John was a wild child. Any time any one was talking to the FAA, they always tried to pump you about John. I always told them that John was the safest and best pilot I ever rode with. Very true. Not always by the book, he wrote the book.
“It is not the critic who counts; not the man who points out how the strong man stumbles, or where the doer of deeds could have done them better. The credit belongs to the man who is actually in the arena, whose face is marred by dust and sweat and blood; who strives valiantly; who errs; who comes short again and again, because there is no effort without error and shortcoming; but who does actually strive to do the deeds; who knows great enthusiasms, the great devotions; who spends himself in a worthy cause; who at the best knows in the end the triumph of high achievement, and who at the worst, if he fails, at least fails while daring greatly, so that his place shall never be with those cold and timid souls who neither know victory nor defeat.”
"Never fly an experimental airframe and an experimental power plant in close formation"
"After a repair - ask yourself - "hows that going to feel when I'm at the end of the runway #1 for takeoff?"
"Do one thing every day" (on your project)
Pops 'manhole cover' quip reminded me of a quote I extracted from an old blog-post for T-18 association, thus...
"I would not trust the engine now. You have an engine by design, when it is running, it's trying to throw itself apart. Throw in a prop strike, and you have a built in problem that will show up when you are asking the most of the engine. A nice hot day at altitude just below gross weight. Then bam, you’re a glider. Or as one Boeing engineer put it, "have the glide characteristics of a streamlined man hole cover." That would be a bad day. – Eric Pfalzer T-18 owner after hearing of a second prop strike by another T-18.
If you want to have some fun, send your wife to get the "muffler bearings" changed. Tell her it's a dirty job and the mechanics may not want to do it, but it is important so make sure they don't b.s. you.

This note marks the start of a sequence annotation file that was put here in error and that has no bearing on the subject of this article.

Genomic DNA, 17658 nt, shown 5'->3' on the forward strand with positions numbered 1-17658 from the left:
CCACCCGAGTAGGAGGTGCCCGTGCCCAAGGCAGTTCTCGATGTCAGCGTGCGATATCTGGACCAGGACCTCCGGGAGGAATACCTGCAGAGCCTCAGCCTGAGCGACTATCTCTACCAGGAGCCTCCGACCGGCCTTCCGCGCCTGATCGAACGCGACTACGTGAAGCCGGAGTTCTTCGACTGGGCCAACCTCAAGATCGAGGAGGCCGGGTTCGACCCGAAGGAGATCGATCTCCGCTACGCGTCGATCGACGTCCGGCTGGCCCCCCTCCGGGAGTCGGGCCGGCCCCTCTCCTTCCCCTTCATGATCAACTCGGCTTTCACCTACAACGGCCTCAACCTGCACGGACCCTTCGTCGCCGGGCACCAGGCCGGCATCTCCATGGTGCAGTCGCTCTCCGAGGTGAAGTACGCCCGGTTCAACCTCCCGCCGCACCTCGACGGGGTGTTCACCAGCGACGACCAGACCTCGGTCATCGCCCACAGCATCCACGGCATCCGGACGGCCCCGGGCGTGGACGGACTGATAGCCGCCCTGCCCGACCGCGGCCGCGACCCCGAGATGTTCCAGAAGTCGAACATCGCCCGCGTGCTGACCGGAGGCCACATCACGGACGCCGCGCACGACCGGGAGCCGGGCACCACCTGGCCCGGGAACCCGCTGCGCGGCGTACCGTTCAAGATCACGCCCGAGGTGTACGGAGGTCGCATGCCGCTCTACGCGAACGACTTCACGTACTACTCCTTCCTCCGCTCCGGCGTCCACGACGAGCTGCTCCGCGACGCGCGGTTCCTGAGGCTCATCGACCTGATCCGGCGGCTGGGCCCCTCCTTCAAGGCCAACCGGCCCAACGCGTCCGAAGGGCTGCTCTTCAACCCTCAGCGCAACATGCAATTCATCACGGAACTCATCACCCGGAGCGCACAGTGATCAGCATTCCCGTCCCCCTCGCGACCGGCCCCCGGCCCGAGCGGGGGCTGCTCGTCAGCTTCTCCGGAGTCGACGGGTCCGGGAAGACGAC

Not aviation related, but along the same lines as Blane’s post...
I had a part time job in an electronics store as a kid. We had a lady walk in and ask for a bag of yellow electrons (her boss, who was a regular business customer, sent her as part of a joke on her). We had a good laugh and then let her in on the joke. Before she left, one of the guys went out and bought a bunch of yellow beads. We put the beads in a bag along with a purchase order receipt against his company for some ungodly amount of money for “one bag of yellow electrons”. She was all smiles knowing that she was now the one doing the pranking.
We all wanted to follow her back to see the bosses reaction, but that would have given us away.
"A designer knows he has achieved perfection not when there is nothing left to add, but when there is nothing left to take away." -- Antoine de Saint-Exupéry
"Indeed, were it not for the noise, relentless hurricane-force wind sometimes mixed with bullets of rain in the face, occasional bug in the mouth, near impossibility of communication, danger of hypothermia, unshielded exposure to the sun's deadly gamma rays, nonexistent baggage space, low-pressure airflow over the cockpits that can suck out cigarettes and charts, dismal forward visibility and its otherwise shameless impracticality, an open-cockpit biplane might just be the most ideal aircraft ever conceived -- surely, the most wondrous of all man's wondrous machines."